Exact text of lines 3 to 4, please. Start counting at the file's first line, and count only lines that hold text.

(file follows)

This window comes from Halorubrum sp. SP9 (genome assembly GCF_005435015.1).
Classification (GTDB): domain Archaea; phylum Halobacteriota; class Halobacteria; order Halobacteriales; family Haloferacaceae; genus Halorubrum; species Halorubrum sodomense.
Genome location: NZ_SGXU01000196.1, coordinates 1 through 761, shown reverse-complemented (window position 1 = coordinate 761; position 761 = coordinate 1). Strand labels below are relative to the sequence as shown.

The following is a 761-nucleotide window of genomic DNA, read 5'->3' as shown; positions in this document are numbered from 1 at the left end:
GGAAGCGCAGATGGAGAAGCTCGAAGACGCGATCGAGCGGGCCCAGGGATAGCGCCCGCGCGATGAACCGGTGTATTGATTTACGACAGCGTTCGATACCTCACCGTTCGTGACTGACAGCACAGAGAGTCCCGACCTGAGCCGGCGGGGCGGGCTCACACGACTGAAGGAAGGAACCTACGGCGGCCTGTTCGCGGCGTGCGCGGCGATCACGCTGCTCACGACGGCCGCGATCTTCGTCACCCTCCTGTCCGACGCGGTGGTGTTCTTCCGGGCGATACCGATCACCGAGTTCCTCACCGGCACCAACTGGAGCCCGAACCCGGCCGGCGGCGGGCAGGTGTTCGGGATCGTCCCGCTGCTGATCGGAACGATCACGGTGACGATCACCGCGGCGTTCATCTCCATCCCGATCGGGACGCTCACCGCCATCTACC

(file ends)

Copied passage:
Genome location: NZ_SGXU01000196.1, coordinates 1 through 761, shown reverse-complemented (window position 1 = coordinate 761; position 761 = coordinate 1). Strand labels below are relative to the sequence as shown.

The following is a 761-nucleotide window of genomic DNA, read 5'->3' as shown; positions in this document are numbered from 1 at the left end: